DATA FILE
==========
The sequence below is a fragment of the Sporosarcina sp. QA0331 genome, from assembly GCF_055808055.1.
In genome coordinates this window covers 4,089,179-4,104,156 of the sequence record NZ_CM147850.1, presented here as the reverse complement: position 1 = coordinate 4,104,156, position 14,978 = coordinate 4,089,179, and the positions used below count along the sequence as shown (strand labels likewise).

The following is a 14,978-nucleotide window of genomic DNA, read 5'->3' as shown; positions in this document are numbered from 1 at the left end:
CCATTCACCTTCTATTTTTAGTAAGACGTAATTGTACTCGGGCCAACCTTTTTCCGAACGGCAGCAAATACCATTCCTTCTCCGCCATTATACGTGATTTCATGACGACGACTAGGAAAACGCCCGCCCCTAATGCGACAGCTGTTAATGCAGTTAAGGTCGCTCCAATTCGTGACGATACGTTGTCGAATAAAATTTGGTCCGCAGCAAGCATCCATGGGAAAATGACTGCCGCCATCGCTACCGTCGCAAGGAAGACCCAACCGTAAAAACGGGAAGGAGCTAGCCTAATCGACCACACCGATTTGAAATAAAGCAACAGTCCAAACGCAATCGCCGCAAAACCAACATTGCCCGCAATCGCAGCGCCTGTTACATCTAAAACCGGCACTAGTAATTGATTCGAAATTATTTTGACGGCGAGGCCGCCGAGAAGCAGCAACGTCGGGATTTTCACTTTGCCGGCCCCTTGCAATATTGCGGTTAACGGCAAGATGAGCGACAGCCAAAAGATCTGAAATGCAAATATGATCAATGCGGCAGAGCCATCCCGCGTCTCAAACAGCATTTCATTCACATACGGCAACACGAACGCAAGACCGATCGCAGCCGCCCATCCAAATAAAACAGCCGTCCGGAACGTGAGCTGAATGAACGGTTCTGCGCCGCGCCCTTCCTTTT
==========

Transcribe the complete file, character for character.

The sequence below is a fragment of the Sporosarcina sp. QA0331 genome, from assembly GCF_055808055.1.
In genome coordinates this window covers 4,089,179-4,104,156 of the sequence record NZ_CM147850.1, presented here as the reverse complement: position 1 = coordinate 4,104,156, position 14,978 = coordinate 4,089,179, and the positions used below count along the sequence as shown (strand labels likewise).

The following is a 14,978-nucleotide window of genomic DNA, read 5'->3' as shown; positions in this document are numbered from 1 at the left end:
CCATTCACCTTCTATTTTTAGTAAGACGTAATTGTACTCGGGCCAACCTTTTTCCGAACGGCAGCAAATACCATTCCTTCTCCGCCATTATACGTGATTTCATGACGACGACTAGGAAAACGCCCGCCCCTAATGCGACAGCTGTTAATGCAGTTAAGGTCGCTCCAATTCGTGACGATACGTTGTCGAATAAAATTTGGTCCGCAGCAAGCATCCATGGGAAAATGACTGCCGCCATCGCTACCGTCGCAAGGAAGACCCAACCGTAAAAACGGGAAGGAGCTAGCCTAATCGACCACACCGATTTGAAATAAAGCAACAGTCCAAACGCAATCGCCGCAAAACCAACATTGCCCGCAATCGCAGCGCCTGTTACATCTAAAACCGGCACTAGTAATTGATTCGAAATTATTTTGACGGCGAGGCCGCCGAGAAGCAGCAACGTCGGGATTTTCACTTTGCCGGCCCCTTGCAATATTGCGGTTAACGGCAAGATGAGCGACAGCCAAAAGATCTGAAATGCAAATATGATCAATGCGGCAGAGCCATCCCGCGTCTCAAACAGCATTTCATTCACATACGGCAACACGAACGCAAGACCGATCGCAGCCGCCCATCCAAATAAAACAGCCGTCCGGAACGTGAGCTGAATGAACGGTTCTGCGCCGCGCCCTTCCTTTT